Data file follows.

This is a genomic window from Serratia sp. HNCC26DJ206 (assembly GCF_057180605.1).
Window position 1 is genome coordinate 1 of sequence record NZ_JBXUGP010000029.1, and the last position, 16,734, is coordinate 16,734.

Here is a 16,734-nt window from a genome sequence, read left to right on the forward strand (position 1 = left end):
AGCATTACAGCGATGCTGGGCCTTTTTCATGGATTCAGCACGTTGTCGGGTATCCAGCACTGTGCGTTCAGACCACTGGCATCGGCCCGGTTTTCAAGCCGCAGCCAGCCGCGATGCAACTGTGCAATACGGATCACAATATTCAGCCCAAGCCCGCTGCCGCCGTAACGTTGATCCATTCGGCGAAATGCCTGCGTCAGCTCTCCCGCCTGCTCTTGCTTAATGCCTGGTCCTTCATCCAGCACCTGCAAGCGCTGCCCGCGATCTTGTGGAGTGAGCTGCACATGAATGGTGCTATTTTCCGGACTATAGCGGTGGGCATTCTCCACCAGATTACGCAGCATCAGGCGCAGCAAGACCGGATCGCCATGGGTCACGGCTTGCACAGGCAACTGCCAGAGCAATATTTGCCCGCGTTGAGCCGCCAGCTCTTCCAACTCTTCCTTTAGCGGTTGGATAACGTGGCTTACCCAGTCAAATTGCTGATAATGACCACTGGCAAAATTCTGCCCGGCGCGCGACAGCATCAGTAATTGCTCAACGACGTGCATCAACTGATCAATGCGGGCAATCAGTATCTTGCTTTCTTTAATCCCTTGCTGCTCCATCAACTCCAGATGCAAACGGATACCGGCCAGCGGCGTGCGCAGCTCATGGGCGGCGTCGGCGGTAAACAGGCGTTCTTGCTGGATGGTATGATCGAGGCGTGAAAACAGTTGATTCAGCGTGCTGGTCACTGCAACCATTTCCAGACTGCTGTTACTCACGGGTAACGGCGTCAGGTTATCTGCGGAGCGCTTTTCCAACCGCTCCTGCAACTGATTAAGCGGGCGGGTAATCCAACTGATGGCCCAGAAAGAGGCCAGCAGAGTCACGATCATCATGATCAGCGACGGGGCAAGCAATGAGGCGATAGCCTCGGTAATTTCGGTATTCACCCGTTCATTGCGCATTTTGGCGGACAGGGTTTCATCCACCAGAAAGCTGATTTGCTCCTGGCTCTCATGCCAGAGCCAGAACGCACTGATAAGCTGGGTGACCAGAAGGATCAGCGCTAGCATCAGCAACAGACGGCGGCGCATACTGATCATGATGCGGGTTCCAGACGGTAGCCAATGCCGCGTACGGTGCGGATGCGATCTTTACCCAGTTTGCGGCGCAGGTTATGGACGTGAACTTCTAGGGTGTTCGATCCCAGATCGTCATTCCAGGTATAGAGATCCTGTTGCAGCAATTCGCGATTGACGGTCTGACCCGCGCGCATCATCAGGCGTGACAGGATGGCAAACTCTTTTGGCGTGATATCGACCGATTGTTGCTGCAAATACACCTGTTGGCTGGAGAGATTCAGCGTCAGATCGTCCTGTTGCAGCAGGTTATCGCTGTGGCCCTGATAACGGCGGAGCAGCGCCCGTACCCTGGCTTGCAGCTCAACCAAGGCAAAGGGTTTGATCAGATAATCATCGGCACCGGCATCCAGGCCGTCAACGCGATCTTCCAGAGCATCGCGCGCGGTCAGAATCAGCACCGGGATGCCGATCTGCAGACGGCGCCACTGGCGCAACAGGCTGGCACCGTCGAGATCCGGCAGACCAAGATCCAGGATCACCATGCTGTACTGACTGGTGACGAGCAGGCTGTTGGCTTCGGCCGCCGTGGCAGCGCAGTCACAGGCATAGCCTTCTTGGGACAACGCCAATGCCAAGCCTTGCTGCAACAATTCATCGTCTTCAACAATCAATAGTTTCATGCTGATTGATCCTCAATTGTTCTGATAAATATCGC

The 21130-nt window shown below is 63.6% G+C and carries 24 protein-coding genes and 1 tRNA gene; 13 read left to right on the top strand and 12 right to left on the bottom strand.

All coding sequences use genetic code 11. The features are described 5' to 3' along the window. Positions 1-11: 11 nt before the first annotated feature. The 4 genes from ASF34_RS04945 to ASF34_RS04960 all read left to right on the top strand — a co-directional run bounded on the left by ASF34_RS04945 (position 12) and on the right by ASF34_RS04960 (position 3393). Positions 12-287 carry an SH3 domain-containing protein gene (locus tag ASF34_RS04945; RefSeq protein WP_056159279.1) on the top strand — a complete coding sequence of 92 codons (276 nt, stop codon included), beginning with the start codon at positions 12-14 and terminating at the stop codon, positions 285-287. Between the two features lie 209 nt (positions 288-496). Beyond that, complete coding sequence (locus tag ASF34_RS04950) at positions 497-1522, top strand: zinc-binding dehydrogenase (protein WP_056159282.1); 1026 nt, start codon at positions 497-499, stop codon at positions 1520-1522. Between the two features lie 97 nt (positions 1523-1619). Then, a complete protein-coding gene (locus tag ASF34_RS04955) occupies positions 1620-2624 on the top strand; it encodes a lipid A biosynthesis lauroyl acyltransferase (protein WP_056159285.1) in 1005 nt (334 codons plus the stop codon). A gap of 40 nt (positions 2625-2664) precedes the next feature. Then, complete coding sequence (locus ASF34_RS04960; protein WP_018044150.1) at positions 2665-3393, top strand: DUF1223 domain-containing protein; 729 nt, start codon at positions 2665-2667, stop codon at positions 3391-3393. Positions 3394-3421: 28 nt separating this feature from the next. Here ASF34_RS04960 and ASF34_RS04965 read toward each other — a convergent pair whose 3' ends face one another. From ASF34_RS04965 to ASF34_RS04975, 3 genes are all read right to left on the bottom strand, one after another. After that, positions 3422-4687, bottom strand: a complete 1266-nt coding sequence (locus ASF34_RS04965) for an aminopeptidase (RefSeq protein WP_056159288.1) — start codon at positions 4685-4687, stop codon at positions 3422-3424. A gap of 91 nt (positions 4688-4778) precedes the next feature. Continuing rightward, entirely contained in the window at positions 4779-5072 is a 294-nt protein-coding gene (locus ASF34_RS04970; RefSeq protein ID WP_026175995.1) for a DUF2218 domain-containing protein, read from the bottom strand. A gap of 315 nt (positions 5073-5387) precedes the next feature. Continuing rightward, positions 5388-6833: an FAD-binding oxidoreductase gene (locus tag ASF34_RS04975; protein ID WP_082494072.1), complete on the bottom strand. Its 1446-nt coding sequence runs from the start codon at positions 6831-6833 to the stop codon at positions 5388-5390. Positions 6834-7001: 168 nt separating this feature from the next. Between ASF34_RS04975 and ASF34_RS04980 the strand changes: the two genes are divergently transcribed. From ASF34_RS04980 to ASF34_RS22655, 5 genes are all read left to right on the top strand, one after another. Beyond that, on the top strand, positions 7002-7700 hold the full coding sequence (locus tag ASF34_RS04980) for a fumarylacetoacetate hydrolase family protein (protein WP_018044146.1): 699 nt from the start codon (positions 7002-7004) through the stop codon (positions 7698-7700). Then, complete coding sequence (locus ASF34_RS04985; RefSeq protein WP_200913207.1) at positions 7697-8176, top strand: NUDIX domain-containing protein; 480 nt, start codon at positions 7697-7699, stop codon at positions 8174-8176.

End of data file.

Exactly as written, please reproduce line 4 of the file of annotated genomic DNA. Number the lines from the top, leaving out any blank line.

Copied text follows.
AGCATTACAGCGATGCTGGGCCTTTTTCATGGATTCAGCACGTTGTCGGGTATCCAGCACTGTGCGTTCAGACCACTGGCATCGGCCCGGTTTTCAAGCCGCAGCCAGCCGCGATGCAACTGTGCAATACGGATCACAATATTCAGCCCAAGCCCGCTGCCGCCGTAACGTTGATCCATTCGGCGAAATGCCTGCGTCAGCTCTCCCGCCTGCTCTTGCTTAATGCCTGGTCCTTCATCCAGCACCTGCAAGCGCTGCCCGCGATCTTGTGGAGTGAGCTGCACATGAATGGTGCTATTTTCCGGACTATAGCGGTGGGCATTCTCCACCAGATTACGCAGCATCAGGCGCAGCAAGACCGGATCGCCATGGGTCACGGCTTGCACAGGCAACTGCCAGAGCAATATTTGCCCGCGTTGAGCCGCCAGCTCTTCCAACTCTTCCTTTAGCGGTTGGATAACGTGGCTTACCCAGTCAAATTGCTGATAATGACCACTGGCAAAATTCTGCCCGGCGCGCGACAGCATCAGTAATTGCTCAACGACGTGCATCAACTGATCAATGCGGGCAATCAGTATCTTGCTTTCTTTAATCCCTTGCTGCTCCATCAACTCCAGATGCAAACGGATACCGGCCAGCGGCGTGCGCAGCTCATGGGCGGCGTCGGCGGTAAACAGGCGTTCTTGCTGGATGGTATGATCGAGGCGTGAAAACAGTTGATTCAGCGTGCTGGTCACTGCAACCATTTCCAGACTGCTGTTACTCACGGGTAACGGCGTCAGGTTATCTGCGGAGCGCTTTTCCAACCGCTCCTGCAACTGATTAAGCGGGCGGGTAATCCAACTGATGGCCCAGAAAGAGGCCAGCAGAGTCACGATCATCATGATCAGCGACGGGGCAAGCAATGAGGCGATAGCCTCGGTAATTTCGGTATTCACCCGTTCATTGCGCATTTTGGCGGACAGGGTTTCATCCACCAGAAAGCTGATTTGCTCCTGGCTCTCATGCCAGAGCCAGAACGCACTGATAAGCTGGGTGACCAGAAGGATCAGCGCTAGCATCAGCAACAGACGGCGGCGCATACTGATCATGATGCGGGTTCCAGACGGTAGCCAATGCCGCGTACGGTGCGGATGCGATCTTTACCCAGTTTGCGGCGCAGGTTATGGACGTGAACTTCTAGGGTGTTCGATCCCAGATCGTCATTCCAGGTATAGAGATCCTGTTGCAGCAATTCGCGATTGACGGTCTGACCCGCGCGCATCATCAGGCGTGACAGGATGGCAAACTCTTTTGGCGTGATATCGACCGATTGTTGCTGCAAATACACCTGTTGGCTGGAGAGATTCAGCGTCAGATCGTCCTGTTGCAGCAGGTTATCGCTGTGGCCCTGATAACGGCGGAGCAGCGCCCGTACCCTGGCTTGCAGCTCAACCAAGGCAAAGGGTTTGATCAGATAATCATCGGCACCGGCATCCAGGCCGTCAACGCGATCTTCCAGAGCATCGCGCGCGGTCAGAATCAGCACCGGGATGCCGATCTGCAGACGGCGCCACTGGCGCAACAGGCTGGCACCGTCGAGATCCGGCAGACCAAGATCCAGGATCACCATGCTGTACTGACTGGTGACGAGCAGGCTGTTGGCTTCGGCCGCCGTGGCAGCGCAGTCACAGGCATAGCCTTCTTGGGACAACGCCAATGCCAAGCCTTGCTGCAACAATTCATCGTCTTCAACAATCAATAGTTTCATGCTGATTGATCCTCAATTGTTCTGATAAATATCGC